The Rosary, Western Martial Arts, and “The Lord of the Rings”

Light_of_EärendilI was reading an article from Br. Joseph Bernard Marie Graziano that was published on Bishop Barron’s excellent Word on Fire blog, titled “Where the Rosary appears in ‘The Lord of the Rings’” which got me to thinking about the how those things relate to what we at the Order of Lepanto are doing. In the article, the author outlines the connection between the phial containing the light of Eärendil, Lady Galadriel’s gift to Frodo, and the Holy Rosary, the Blessed Mother’s gift to us.   Just as the phial provided Frodo and Sam with light and hope, the rosary does the same for us, and both the phial and the rosary are: “terror to evil ones.”

However, the article misses an important point about the Rosary and the light of Eärendil in regards to action through faith. This critical point appears in the Bible in James 2:14-17,

“What shall it profit, my brethren, if a man say he hath faith, but hath not works? Shall faith be able to save him? And if a brother or sister be naked, and want daily food: And one of you say to them: Go in peace, be ye warmed and filled; yet give them not those things that are necessary for the body, what shall it profit? So faith also, if it have not works, is dead in itself.”

If you are looking for an historical example of this phenomenon, you can study the battle of Lepanto from 1571. While many will write about the power of the Rosary: the Pope had asked all of The-Battle-of-Lepanto_artthe faithful to pray the Rosary for intention of victory, the commander of the Catholic forces ordered his men to pray the Rosary on the morning of battle before the fighting began, and finally the men carried their Rosaries into the battle. Indeed, the prayers of the faithful had been heard, but without the “yes” of those men, without their dedication to fighting against evil and for good the prayers could not have been answered. That very Catholic combination of works in faith is what made the victory possible.

Interestingly enough, this point is not overlooked by Tolkien: Frodo’s use of the light of Eärendil to get Shelob to stop her attack is quite similar to prayer, but he must use his elven sword, Sting, together with the light to finally drive the spider away. The combination of faith and works, of martial spirit with prayer is what saves Frodo from this initial attack. When Frodo’s sword is used with the phial it displays “at its edges a blue fire,” symbolizing the amazing strength of prayer and action. The message to us is that the prayers of the Rosary combined with the strength a “yes” to go and physically engage evil creates a force that cannot be withstood. Shelob, though larger and more aggressive than the Hobbit, could not stand up to the incredible mixture of prayer and martial arts, fleeing from Frodo. By extension of the symbolism, Tolkien is trying to communicate to us that the malevolent people in the world cannot stand the combination of prayer and action. What sting-swordhappens next in the story is just as important – once Frodo realized that the immediate danger had passed, he let down his guard. This happens to us too. We turn to God in the dark times, yet as soon as the situation improves we go back to ignoring Him (sometimes not even bothering to say thank you for His help). When we turn from prayer and action too soon, or for too long, the evil that had threatened, returns. In the story Shelob sneaks into a hiding place and sets a trap. Her next attack deprives Frodo of his phial and sword – unable to pray or to defend, he is quickly defeated. How often this occurs to us. We leave our prayer life and our taken by surprise by Satan and sin. Without the protection offered by the spiritual graces, we are quickly subdued and taken. If we are lucky, we have a friend like Samwise Gamgee who will pray for us, defend us, and rescue us when we are in the deepest need.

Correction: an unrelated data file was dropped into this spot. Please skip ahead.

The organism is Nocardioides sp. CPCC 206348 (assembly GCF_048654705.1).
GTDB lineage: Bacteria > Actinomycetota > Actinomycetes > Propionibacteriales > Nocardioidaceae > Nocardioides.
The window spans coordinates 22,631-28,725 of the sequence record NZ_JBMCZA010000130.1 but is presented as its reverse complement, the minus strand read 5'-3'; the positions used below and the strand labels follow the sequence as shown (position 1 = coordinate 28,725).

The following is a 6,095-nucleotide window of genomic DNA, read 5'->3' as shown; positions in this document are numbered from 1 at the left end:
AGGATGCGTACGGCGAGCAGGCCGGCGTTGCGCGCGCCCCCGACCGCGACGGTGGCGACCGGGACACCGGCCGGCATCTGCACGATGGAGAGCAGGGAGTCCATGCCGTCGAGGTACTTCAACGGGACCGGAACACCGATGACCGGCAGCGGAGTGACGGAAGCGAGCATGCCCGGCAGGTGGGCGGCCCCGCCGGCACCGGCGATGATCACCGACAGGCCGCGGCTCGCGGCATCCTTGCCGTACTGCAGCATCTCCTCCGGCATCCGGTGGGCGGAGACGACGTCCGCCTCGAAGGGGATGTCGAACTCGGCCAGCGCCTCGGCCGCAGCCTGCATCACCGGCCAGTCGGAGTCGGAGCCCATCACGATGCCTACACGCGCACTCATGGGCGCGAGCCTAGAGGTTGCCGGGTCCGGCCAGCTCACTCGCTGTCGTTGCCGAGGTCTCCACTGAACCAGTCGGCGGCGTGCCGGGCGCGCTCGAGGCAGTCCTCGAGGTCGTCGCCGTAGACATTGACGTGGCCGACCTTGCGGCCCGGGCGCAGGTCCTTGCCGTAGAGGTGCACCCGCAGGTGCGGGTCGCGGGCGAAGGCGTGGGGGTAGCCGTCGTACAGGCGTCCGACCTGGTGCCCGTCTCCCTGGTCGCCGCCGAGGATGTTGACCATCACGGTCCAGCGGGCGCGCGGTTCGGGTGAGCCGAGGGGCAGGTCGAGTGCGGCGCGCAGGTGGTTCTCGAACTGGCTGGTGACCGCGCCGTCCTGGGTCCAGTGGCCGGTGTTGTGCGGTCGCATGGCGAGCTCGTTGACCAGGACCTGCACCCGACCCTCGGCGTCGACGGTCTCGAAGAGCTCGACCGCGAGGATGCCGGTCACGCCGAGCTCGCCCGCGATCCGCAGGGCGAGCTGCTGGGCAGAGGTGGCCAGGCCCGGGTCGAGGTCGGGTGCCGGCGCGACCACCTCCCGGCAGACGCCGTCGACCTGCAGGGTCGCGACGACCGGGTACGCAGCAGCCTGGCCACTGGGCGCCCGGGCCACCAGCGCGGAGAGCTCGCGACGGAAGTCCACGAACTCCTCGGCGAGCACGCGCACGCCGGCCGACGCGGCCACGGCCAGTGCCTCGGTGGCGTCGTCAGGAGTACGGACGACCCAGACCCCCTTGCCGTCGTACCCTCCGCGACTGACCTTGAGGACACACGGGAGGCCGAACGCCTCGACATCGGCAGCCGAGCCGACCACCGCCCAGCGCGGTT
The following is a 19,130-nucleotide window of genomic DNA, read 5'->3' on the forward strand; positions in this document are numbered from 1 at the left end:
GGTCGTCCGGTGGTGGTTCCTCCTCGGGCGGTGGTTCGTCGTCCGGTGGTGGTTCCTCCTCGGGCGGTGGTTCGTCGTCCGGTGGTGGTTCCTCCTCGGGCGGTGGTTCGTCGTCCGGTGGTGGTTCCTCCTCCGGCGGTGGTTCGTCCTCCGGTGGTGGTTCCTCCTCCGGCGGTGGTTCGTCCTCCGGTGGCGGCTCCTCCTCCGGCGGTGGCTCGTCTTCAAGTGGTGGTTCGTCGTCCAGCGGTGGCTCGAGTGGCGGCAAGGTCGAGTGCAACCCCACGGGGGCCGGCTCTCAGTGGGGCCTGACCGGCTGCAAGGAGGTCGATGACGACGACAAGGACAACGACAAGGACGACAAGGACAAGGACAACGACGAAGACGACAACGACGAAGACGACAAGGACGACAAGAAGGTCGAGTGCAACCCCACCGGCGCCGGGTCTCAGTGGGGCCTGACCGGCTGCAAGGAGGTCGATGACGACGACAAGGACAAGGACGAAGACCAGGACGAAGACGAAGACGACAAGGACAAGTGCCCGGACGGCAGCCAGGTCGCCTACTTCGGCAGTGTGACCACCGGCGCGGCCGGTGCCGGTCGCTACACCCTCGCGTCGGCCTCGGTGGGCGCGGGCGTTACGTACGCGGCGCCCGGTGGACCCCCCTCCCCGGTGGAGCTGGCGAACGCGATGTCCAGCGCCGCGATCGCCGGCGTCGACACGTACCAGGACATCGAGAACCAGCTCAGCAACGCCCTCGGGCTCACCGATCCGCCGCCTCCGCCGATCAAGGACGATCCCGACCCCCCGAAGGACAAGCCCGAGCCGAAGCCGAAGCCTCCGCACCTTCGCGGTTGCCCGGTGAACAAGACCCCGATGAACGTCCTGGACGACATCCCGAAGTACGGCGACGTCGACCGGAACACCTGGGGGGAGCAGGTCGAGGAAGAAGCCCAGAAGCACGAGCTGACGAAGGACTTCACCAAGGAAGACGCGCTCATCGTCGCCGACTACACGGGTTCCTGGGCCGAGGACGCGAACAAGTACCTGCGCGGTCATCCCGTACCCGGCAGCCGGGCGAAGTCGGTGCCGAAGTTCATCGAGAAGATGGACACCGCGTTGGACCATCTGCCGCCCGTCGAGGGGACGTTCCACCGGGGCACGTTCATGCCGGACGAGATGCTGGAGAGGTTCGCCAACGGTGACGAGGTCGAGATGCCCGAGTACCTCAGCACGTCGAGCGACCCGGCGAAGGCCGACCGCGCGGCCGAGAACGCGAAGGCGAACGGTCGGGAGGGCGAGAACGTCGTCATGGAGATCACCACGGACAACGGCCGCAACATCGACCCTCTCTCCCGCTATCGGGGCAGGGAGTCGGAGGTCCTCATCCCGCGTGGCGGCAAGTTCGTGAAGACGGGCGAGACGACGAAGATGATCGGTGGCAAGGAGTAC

sword-and-rosaryThe mission of Order of Lepanto is to create an active movement of men, who enjoy physical activity and camaraderie in a setting that is faith-building. The decisiveness and audacity required to be a good martial artist is key to getting men prepared to defend their family, the Church, and the society from spiritual threats. When these skills are combined with an active prayer life, men gain the insight and wisdom to lead their families towards God. Our goal is to get men involved and connected with each other and the Church, while building their courage and confidence so as to give glory and honor to God.

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